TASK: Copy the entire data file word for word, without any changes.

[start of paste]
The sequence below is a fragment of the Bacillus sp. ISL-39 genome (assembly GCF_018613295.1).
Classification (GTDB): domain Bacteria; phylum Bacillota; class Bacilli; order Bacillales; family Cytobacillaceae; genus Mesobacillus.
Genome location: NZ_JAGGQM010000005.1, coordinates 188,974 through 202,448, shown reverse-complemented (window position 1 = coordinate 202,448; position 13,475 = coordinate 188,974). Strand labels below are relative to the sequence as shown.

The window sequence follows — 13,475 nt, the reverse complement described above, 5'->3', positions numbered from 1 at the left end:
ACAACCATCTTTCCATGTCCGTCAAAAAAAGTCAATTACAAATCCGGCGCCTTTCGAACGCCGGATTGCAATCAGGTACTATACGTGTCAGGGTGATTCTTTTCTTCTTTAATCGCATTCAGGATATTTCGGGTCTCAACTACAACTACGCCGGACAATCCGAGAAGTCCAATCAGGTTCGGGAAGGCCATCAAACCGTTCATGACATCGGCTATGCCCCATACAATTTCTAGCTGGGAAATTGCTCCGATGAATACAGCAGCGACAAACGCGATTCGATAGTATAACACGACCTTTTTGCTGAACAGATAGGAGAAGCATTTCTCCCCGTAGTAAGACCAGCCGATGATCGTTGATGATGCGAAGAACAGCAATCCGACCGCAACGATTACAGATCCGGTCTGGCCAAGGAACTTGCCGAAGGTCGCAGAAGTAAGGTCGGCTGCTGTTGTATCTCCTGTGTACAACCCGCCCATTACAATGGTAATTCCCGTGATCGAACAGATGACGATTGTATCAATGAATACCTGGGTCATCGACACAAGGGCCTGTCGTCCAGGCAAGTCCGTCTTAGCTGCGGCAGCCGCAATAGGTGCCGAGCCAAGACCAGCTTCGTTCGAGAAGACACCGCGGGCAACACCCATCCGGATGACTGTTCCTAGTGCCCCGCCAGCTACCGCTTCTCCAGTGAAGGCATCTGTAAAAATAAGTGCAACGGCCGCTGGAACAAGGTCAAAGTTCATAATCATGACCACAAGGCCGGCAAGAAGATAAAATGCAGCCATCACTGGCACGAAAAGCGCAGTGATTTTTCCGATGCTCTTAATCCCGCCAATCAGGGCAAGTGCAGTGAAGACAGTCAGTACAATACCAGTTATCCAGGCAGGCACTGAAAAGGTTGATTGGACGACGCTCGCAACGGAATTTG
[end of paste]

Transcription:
The sequence below is a fragment of the Bacillus sp. ISL-39 genome (assembly GCF_018613295.1).
Classification (GTDB): domain Bacteria; phylum Bacillota; class Bacilli; order Bacillales; family Cytobacillaceae; genus Mesobacillus.
Genome location: NZ_JAGGQM010000005.1, coordinates 188,974 through 202,448, shown reverse-complemented (window position 1 = coordinate 202,448; position 13,475 = coordinate 188,974). Strand labels below are relative to the sequence as shown.

The window sequence follows — 13,475 nt, the reverse complement described above, 5'->3', positions numbered from 1 at the left end:
ACAACCATCTTTCCATGTCCGTCAAAAAAAGTCAATTACAAATCCGGCGCCTTTCGAACGCCGGATTGCAATCAGGTACTATACGTGTCAGGGTGATTCTTTTCTTCTTTAATCGCATTCAGGATATTTCGGGTCTCAACTACAACTACGCCGGACAATCCGAGAAGTCCAATCAGGTTCGGGAAGGCCATCAAACCGTTCATGACATCGGCTATGCCCCATACAATTTCTAGCTGGGAAATTGCTCCGATGAATACAGCAGCGACAAACGCGATTCGATAGTATAACACGACCTTTTTGCTGAACAGATAGGAGAAGCATTTCTCCCCGTAGTAAGACCAGCCGATGATCGTTGATGATGCGAAGAACAGCAATCCGACCGCAACGATTACAGATCCGGTCTGGCCAAGGAACTTGCCGAAGGTCGCAGAAGTAAGGTCGGCTGCTGTTGTATCTCCTGTGTACAACCCGCCCATTACAATGGTAATTCCCGTGATCGAACAGATGACGATTGTATCAATGAATACCTGGGTCATCGACACAAGGGCCTGTCGTCCAGGCAAGTCCGTCTTAGCTGCGGCAGCCGCAATAGGTGCCGAGCCAAGACCAGCTTCGTTCGAGAAGACACCGCGGGCAACACCCATCCGGATGACTGTTCCTAGTGCCCCGCCAGCTACCGCTTCTCCAGTGAAGGCATCTGTAAAAATAAGTGCAACGGCCGCTGGAACAAGGTCAAAGTTCATAATCATGACCACAAGGCCGGCAAGAAGATAAAATGCAGCCATCACTGGCACGAAAAGCGCAGTGATTTTTCCGATGCTCTTAATCCCGCCAATCAGGGCAAGTGCAGTGAAGACAGTCAGTACAATACCAGTTATCCAGGCAGGCACTGAAAAGGTTGATTGGACGACGCTCGCAACGGAATTTG